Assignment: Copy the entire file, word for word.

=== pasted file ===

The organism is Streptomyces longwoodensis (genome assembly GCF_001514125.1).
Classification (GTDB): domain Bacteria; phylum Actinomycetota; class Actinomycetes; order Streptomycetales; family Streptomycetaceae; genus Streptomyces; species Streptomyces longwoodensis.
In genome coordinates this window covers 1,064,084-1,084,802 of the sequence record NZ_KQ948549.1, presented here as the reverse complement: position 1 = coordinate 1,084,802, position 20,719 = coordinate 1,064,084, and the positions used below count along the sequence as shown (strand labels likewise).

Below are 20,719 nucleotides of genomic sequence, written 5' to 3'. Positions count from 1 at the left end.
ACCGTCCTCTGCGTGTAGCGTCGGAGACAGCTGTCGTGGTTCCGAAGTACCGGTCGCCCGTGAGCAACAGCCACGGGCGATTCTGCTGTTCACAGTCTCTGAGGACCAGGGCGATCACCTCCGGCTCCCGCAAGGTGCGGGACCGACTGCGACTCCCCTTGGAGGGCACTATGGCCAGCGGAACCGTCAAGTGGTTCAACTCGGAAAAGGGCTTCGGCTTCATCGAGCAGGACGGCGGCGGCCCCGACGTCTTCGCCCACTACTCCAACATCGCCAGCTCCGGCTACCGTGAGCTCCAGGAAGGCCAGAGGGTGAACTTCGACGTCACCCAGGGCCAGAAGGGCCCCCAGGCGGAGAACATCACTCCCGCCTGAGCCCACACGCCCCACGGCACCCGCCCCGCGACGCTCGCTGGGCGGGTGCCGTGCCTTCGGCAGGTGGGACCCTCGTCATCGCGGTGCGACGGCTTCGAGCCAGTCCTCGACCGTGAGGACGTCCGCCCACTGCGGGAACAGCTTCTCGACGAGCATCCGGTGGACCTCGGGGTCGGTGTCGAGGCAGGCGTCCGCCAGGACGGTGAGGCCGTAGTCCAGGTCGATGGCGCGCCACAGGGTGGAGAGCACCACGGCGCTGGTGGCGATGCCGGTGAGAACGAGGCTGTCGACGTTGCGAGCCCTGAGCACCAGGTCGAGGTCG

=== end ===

The organism is Streptomyces longwoodensis (genome assembly GCF_001514125.1).
Classification (GTDB): domain Bacteria; phylum Actinomycetota; class Actinomycetes; order Streptomycetales; family Streptomycetaceae; genus Streptomyces; species Streptomyces longwoodensis.
In genome coordinates this window covers 1,064,084-1,084,802 of the sequence record NZ_KQ948549.1, presented here as the reverse complement: position 1 = coordinate 1,084,802, position 20,719 = coordinate 1,064,084, and the positions used below count along the sequence as shown (strand labels likewise).

Below are 20,719 nucleotides of genomic sequence, written 5' to 3'. Positions count from 1 at the left end.
ACCGTCCTCTGCGTGTAGCGTCGGAGACAGCTGTCGTGGTTCCGAAGTACCGGTCGCCCGTGAGCAACAGCCACGGGCGATTCTGCTGTTCACAGTCTCTGAGGACCAGGGCGATCACCTCCGGCTCCCGCAAGGTGCGGGACCGACTGCGACTCCCCTTGGAGGGCACTATGGCCAGCGGAACCGTCAAGTGGTTCAACTCGGAAAAGGGCTTCGGCTTCATCGAGCAGGACGGCGGCGGCCCCGACGTCTTCGCCCACTACTCCAACATCGCCAGCTCCGGCTACCGTGAGCTCCAGGAAGGCCAGAGGGTGAACTTCGACGTCACCCAGGGCCAGAAGGGCCCCCAGGCGGAGAACATCACTCCCGCCTGAGCCCACACGCCCCACGGCACCCGCCCCGCGACGCTCGCTGGGCGGGTGCCGTGCCTTCGGCAGGTGGGACCCTCGTCATCGCGGTGCGACGGCTTCGAGCCAGTCCTCGACCGTGAGGACGTCCGCCCACTGCGGGAACAGCTTCTCGACGAGCATCCGGTGGACCTCGGGGTCGGTGTCGAGGCAGGCGTCCGCCAGGACGGTGAGGCCGTAGTCCAGGTCGATGGCGCGCCACAGGGTGGAGAGCACCACGGCGCTGGTGGCGATGCCGGTGAGAACGAGGCTGTCGACGTTGCGAGCCCTGAGCACCAGGTCGAGGTCG